By Margaret Bent
Musica ficta is the perform of sprucing or pulling down sure notes to prevent awkard durations in medieval and Reniassance track. This assortment gathers Margaret Bent's influential writings in this debatable topic from the prior thirty years, in addition to an intensive author's advent discussing the present nation of scholarship and responding to critics.
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Extra resources for Counterpoint, Composition and Musica Ficta (Criticism and Analysis of Early Music)
19 I agree entirely with Cross that “polyphony was not ‘modal’ in the fourteenth century” (p. 184). As for imitation, it is Urquhart, not I, who sometimes privileges exactness of imitation over integrity of simultaneities. I wrote: “The case at no point depends on the maintenance of intervallically identical sequence laps, but rather on the independent determination, at each moment in the music, of how the priorities of vertical perfection and cadential subsemitones may be balanced” (Chapter 4, p.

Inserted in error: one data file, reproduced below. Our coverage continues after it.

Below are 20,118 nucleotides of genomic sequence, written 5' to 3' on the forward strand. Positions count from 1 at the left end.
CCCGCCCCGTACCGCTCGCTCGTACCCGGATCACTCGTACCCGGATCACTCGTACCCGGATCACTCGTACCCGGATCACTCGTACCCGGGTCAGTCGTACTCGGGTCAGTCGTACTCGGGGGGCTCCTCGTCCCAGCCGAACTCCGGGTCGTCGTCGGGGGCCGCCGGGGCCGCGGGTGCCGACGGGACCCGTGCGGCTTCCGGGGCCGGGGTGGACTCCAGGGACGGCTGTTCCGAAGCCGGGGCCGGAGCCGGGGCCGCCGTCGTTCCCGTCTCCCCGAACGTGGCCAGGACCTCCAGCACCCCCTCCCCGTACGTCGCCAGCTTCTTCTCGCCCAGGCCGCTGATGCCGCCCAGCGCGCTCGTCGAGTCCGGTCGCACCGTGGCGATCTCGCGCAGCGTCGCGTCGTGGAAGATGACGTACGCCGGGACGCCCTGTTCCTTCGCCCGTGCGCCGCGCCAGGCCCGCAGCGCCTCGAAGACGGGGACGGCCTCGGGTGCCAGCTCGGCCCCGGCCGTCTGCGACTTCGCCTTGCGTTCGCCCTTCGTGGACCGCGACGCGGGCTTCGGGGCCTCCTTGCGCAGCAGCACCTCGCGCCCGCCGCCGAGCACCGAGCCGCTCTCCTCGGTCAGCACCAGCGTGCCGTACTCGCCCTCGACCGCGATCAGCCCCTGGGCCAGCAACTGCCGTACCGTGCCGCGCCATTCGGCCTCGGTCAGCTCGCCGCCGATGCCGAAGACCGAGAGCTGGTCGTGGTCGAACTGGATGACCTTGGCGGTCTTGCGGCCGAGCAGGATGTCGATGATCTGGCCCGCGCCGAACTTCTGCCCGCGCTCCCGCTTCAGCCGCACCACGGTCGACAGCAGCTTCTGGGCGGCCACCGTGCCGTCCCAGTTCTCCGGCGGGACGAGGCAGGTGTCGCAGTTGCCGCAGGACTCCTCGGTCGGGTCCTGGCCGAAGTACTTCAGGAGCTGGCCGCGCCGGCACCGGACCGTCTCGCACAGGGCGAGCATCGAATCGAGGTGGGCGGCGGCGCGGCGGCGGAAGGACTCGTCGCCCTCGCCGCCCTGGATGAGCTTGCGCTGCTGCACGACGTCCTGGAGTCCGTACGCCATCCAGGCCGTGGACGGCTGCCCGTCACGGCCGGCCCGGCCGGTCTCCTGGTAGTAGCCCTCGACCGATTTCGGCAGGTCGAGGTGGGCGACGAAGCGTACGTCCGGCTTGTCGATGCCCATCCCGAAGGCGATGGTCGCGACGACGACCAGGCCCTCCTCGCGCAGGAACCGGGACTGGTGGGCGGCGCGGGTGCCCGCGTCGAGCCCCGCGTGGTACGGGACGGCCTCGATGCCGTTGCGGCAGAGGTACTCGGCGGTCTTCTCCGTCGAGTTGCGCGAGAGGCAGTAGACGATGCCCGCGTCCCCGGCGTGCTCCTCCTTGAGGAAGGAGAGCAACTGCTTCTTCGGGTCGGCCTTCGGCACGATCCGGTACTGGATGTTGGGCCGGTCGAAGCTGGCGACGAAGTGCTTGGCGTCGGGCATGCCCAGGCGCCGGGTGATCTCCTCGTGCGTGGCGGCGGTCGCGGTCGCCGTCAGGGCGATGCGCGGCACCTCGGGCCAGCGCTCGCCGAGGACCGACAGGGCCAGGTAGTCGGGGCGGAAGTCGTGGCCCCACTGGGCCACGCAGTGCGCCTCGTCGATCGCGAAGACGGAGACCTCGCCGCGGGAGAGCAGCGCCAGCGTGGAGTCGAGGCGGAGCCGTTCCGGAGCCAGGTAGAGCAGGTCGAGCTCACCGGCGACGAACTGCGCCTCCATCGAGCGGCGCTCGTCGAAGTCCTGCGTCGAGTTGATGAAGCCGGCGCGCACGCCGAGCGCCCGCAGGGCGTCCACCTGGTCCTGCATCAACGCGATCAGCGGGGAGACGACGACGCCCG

64). I would now put this less strongly (and without the term “chromatic”), especially since chant was not similarly privileged in other aspects of a polyphonic setting, such as text setting (see Chapter 10, p. 282). This statement might at the same time slightly favour semitone cadential approaches in the lowest part (fa-mi cadences), by operation of a weakened recta preference, but this is easily overruled if raised leading notes in the upper part (mi-fa cadences) are judged preferable in a given context.
Berger identifies as a “second source of confusion . . Bent’s mixing up the singer’s performance of the melody with his understanding of it, in her deriving conclusions concerning the singer’s understanding of the music from his way of reading it” (p. 46). ” Certainly it is different as a frequency, but this is where Berger’s “step” becomes slippery. I used the word “step” to mean a movable point in the gamut or the staff, a movable rung of the ladder (scala), a letter that awaits hexachordal definition.